ETYM Old Eng. ordre, French ordre, from Latin ordo, ordinis. Related to Ordain, Ordinal.
In biological classification, a group of related families. For example, the horse, rhinoceros, and tapir families are grouped in the order Perissodactyla, the odd-toed ungulates, because they all have either one or three toes on each foot. The names of orders are not shown in italic (unlike genus and species names) and by convention they have the ending “-formes” in birds and fish; “-a” in mammals, amphibians, reptiles, and other animals; and “-ales” in fungi and plants. Related orders are grouped together in a class.
1. Putting in order; SYN. ordering.
2. A degree in a continuum of size or quantity; SYN. order of magnitude.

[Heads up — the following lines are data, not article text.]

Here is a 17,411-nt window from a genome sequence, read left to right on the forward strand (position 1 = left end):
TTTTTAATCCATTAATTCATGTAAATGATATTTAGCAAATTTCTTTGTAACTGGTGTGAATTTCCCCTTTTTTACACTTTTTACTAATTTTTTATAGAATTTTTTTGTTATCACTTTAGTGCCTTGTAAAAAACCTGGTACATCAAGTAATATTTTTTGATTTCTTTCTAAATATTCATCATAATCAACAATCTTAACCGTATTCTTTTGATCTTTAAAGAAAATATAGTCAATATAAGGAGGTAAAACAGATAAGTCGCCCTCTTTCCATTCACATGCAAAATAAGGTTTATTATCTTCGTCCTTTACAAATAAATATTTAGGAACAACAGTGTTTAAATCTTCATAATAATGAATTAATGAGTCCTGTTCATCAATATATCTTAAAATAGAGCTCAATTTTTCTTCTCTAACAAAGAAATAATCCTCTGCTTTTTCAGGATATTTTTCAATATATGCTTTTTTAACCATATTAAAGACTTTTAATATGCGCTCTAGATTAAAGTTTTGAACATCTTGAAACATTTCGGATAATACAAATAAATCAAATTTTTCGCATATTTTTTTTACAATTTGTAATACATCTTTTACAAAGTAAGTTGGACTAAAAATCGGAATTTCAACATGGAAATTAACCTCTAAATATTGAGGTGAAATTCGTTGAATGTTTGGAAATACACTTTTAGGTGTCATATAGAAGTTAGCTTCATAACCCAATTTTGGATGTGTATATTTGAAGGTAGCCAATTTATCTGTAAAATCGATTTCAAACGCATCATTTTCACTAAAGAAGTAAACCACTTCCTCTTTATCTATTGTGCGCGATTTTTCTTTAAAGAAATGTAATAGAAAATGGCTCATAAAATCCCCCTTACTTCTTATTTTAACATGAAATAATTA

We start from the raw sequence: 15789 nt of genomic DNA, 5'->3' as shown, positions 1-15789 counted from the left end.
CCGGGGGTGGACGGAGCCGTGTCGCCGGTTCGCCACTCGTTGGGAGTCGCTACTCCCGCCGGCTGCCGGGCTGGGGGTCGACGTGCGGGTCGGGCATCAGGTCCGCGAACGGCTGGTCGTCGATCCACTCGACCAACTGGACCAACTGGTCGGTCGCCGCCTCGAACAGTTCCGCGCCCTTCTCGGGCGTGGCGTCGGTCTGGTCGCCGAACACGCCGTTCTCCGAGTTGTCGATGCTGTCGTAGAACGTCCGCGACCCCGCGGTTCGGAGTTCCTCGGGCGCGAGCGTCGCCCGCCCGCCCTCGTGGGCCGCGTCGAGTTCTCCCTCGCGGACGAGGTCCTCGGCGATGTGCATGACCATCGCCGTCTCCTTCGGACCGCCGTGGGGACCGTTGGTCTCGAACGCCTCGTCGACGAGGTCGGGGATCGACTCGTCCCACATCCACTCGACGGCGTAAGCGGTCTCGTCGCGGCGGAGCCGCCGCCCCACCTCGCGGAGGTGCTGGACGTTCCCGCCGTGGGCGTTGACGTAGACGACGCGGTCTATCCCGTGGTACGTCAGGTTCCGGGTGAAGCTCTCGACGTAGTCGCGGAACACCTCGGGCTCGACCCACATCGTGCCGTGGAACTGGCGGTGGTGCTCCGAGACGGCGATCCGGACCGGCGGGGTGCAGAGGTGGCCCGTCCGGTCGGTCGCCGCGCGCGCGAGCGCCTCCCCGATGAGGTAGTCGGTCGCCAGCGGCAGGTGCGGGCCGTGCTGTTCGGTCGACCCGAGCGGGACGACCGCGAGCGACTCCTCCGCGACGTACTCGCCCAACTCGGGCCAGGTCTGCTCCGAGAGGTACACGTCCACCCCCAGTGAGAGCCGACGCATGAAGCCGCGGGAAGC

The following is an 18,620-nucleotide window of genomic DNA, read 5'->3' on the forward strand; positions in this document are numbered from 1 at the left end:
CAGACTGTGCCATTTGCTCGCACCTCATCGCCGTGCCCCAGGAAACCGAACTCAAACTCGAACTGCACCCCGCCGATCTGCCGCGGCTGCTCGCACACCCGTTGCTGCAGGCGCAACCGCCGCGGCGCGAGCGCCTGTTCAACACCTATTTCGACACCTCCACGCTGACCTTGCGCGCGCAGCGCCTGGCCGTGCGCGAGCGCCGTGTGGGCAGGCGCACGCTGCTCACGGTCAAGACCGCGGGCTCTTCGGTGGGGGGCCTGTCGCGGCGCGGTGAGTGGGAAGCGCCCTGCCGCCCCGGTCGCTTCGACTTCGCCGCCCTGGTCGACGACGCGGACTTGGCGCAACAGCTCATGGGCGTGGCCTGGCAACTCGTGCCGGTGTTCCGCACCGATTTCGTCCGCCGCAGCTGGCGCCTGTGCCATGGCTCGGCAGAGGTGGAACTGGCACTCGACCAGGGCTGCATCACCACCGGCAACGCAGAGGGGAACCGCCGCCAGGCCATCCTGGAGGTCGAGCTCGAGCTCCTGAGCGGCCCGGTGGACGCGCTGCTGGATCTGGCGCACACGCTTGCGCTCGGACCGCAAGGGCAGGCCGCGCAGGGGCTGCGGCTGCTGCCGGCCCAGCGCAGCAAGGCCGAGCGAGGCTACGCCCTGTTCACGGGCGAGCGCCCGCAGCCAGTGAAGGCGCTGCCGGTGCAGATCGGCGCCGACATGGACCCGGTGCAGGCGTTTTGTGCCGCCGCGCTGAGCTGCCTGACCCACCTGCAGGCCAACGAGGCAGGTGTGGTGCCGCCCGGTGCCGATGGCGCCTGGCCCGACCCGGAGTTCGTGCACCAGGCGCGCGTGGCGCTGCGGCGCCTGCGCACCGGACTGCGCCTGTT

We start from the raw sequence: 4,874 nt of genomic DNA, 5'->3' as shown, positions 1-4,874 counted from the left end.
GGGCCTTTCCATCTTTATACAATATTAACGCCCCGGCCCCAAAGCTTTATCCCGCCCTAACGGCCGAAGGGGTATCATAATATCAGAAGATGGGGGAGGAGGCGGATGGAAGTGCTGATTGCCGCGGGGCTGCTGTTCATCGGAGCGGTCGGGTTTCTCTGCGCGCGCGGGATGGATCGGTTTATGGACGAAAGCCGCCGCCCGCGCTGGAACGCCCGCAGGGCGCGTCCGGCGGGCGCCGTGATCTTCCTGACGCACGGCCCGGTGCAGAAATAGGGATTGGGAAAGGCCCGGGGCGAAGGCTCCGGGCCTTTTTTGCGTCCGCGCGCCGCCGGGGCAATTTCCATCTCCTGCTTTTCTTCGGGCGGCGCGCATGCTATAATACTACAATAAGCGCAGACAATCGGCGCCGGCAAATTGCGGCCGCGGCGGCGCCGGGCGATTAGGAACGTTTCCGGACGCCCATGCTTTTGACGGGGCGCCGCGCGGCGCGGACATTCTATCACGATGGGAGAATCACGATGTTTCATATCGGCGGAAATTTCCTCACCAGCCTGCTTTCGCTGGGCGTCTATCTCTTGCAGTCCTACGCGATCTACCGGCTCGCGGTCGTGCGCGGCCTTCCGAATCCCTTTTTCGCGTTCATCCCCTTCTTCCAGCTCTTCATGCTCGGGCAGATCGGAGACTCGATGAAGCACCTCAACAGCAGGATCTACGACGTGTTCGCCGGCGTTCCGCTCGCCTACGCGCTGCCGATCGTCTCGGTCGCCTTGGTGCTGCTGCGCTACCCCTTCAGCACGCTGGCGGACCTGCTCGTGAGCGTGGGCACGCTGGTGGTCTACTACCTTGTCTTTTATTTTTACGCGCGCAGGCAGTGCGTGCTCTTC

3. Established customary state esp. of society.
4. A commercial document used to request someone to supply something in return for payment; SYN. purchase order.
5. A body of rules followed by an assembly; SYN. rules of order, parliamentary law, parliamentary procedure.
6. (Often plural) A command given by a superior (e.g., a military or law enforcement officer) that must be obeyed.
7. (Biology) Taxonomic group containing one or more families.
1. To bring order to or into
2. To issue commands or orders for; SYN. prescribe, dictate.
3. To make a request for something
4. To place in a certain order
5. To tell somebody to do something; SYN. tell, enjoin, say.